Special Report

Israel Prepares for the Next Round

On Monday Judge Richard Goldstone is expected to release his report on Israel's recent Gaza incursion. It's not expected to be anything but extremely critical.

By 9.11.09

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Richard Goldstone's much anticipated fact-finding report on Operation Cast Lead is scheduled to be released prior to the start of the UN Human Rights Council's next session on September 14. The report is likely to direct disproportionate criticism at Israel and its military for its conduct during the Operation.

After all, the Goldstone Commission's original mission was "to investigate all violations of international human rights law and international humanitarian law by the occupying power, Israel, against the Palestinian people throughout the Occupied Palestinian Territory, particularly in the occupied Gaza Strip, due to the current aggression." One of the members of the Goldstone Commission, Christine Chinkin, even signed a letter earlier this year condemning Israel for committing war crimes. Knowing that the Commission had already reached it conclusion, Israel refused to participate in the investigation.

The Human Rights Council is the successor to the UN Human Rights Commission, which sponsored the infamously anti-Semitic Durban Conference in 2001. So far, the Council seems determined to carry on tradition with its biased and unjustified focus on Israel.

It is only part of a full-fledged assault on Israel since it responded to Hamas rocket attacks last December with Operation Cast Lead. Groups like Amnesty International and Human Rights Watch have been publishing reports accusing Israel of committing war crimes and crimes against humanity and urging the International Criminal Court (ICC) to exercise jurisdiction. The Arab League commissioned an "Independent Fact Finding Committee," headed by John Dugard, accusing Israel of the same and imploring the ICC to prosecute Israelis. Dugard is also working with organizations to petition South African courts to prosecute Israelis.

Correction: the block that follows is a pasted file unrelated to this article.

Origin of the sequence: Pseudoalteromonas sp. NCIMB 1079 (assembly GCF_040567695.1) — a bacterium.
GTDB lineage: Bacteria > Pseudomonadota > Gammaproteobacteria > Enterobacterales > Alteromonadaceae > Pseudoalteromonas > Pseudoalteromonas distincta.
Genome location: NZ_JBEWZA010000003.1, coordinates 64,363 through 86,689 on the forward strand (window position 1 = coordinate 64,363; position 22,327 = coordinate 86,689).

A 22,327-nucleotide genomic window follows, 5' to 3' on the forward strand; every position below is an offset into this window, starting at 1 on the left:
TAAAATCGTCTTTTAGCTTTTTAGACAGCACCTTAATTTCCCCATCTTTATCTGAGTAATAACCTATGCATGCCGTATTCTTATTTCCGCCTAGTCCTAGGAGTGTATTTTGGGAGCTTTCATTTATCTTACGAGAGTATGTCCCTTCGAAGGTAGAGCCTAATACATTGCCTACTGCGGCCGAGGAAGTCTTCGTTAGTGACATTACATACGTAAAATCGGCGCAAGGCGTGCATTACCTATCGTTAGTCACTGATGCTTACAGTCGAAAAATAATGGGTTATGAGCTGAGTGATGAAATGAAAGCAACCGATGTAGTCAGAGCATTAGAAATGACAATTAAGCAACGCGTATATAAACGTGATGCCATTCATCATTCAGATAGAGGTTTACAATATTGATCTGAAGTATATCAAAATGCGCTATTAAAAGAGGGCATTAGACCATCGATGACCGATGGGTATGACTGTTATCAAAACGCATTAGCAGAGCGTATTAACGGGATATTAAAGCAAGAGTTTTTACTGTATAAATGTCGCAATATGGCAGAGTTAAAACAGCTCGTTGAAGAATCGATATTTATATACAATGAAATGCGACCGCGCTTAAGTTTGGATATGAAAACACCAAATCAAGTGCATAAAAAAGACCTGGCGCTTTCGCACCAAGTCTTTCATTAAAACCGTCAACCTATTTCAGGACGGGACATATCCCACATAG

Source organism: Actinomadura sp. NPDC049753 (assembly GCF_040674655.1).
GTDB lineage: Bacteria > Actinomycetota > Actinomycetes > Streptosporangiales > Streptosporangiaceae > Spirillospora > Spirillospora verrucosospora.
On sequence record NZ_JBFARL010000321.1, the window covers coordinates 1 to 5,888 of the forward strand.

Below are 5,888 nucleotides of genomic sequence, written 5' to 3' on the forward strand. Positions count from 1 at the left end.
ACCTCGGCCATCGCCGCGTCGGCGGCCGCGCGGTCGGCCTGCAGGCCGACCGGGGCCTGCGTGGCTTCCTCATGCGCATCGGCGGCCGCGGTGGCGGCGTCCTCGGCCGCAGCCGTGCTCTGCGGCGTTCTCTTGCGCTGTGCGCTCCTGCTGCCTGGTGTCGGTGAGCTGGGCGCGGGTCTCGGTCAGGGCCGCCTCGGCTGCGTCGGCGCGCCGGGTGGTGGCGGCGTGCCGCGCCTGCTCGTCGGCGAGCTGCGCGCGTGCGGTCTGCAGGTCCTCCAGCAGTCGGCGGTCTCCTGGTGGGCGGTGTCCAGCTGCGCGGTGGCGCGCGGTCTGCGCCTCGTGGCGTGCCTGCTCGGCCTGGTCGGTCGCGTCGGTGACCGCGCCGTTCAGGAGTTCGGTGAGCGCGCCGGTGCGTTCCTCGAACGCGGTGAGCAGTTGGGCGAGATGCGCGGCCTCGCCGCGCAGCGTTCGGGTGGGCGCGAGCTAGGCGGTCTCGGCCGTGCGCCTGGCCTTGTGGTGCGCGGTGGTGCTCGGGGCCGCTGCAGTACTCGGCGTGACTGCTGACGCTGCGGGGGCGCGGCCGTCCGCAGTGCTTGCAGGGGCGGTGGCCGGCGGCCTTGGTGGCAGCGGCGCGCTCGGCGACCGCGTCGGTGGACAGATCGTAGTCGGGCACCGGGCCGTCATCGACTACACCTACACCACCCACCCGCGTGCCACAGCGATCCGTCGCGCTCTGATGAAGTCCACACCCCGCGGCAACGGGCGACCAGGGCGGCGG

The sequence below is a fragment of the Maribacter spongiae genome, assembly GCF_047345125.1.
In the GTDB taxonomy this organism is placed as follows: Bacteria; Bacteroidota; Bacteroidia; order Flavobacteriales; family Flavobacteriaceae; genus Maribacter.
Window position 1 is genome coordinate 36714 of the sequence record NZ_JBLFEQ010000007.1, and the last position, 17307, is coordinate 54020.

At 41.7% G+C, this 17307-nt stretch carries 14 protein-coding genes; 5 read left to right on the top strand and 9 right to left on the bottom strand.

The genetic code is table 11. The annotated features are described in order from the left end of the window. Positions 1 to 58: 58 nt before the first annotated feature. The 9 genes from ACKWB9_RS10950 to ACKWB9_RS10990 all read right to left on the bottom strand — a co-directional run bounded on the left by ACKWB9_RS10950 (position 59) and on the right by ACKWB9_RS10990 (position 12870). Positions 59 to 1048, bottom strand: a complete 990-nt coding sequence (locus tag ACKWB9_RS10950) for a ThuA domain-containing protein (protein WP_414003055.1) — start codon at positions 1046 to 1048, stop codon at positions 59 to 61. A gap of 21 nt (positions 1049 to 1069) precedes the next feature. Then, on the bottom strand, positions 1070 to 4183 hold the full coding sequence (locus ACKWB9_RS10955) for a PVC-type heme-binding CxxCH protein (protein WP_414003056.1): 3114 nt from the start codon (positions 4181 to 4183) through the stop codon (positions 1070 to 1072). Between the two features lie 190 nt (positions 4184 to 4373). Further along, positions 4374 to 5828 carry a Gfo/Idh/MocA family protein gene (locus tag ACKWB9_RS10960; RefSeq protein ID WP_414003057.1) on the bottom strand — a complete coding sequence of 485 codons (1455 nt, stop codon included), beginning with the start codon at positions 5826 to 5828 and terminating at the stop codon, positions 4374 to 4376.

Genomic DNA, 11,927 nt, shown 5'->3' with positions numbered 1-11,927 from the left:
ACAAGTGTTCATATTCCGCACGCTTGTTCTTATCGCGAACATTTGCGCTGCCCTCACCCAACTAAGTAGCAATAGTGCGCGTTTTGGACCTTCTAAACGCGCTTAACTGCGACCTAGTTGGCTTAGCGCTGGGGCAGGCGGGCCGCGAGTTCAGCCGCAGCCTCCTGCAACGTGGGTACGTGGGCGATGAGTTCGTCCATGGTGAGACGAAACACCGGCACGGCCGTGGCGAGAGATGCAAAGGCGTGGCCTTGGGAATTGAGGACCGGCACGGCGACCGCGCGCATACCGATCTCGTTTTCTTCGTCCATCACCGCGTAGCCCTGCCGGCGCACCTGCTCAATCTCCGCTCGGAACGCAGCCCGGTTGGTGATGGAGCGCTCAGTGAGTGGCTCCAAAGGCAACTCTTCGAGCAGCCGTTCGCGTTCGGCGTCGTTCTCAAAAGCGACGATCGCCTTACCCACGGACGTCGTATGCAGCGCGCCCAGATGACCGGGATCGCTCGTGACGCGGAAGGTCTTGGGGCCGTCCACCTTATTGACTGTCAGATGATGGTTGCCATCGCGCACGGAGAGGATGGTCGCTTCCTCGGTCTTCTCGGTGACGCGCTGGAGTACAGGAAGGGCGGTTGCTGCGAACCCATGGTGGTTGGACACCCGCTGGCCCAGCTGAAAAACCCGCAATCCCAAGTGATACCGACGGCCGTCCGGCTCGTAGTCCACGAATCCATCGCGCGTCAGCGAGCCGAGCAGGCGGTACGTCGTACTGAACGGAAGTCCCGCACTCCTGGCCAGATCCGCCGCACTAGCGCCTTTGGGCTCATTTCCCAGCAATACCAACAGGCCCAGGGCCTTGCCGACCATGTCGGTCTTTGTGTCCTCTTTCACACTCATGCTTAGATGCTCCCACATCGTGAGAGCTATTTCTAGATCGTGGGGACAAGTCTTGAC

Israel has attempted to refute many of the misleading and inaccurate claims with its own report, reminding the public that Hamas -- whose charter states "there is no solution to the Palestinian problem except Jihad" -- launched nearly 3,000 rockets and mortar shells at Israel in 2008 alone, and that it stored weapons in schools, mosques, U.N. facilities, and homes, while using medical facilities and ambulances for military purposes during Operation Cast Lead. Israel also provides extensive evidence that Hamas used "human shields," whereas Amnesty and the Arab League concluded there was no evidence of such tactics. (Please go to YouTube and type in "Fathi Hamad" to draw your own conclusion.)

Israel also details how it used extreme care to avoid civilian casualties, employing a comprehensive warning system that included distributing millions of leaflet warnings in Gaza and systematically checking and cross-checking targets to avoid striking civilians. And the IDF refused to strike Shifa hospital, where Hamas established its main headquarters, because of the risk of civilian collateral damage.

Israel is still in the process of conducting its own investigations into allegations of wrongdoing, examining approximately 100 complaints, including 13 criminal investigations. The investigations are then subject to review by the Military Advocate General (MAG), who is independent from the IDF command hierarchy, and then subject to further review by the Attorney General and then the Supreme Court of Israel. If there is sufficient evidence for an indictment, then the MAG Corps will proceed with prosecutions in the Military Courts. For anyone who thinks that the process is rigged or that Israel cultivates a "culture of impunity," consider that from 2002 through 2008, 1,467 criminal investigations were opened into alleged soldier misconduct, 140 indictments issued, and 103 defendants convicted.

Despite propaganda from critics, Israel's internal integrity is well respected internationally. In fact, the National Court of Spain recently rejected universal jurisdiction over previous incidents in Gaza because Israel is investigating the matters itself, and its system is sufficiently independent and impartial. The ICC and South Africa's National Prosecuting Authority should follow their lead and remove themselves from the political fight. Don't expect the Goldstone Report to reach the same conclusion.

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About the Author
Brett Joshpe is an attorney and entrepreneur in New York City. He is Of Counsel to the American Center for Law & Justice and co-authored the book Why You're Wrong About the Right (Simon & Schuster, 2008).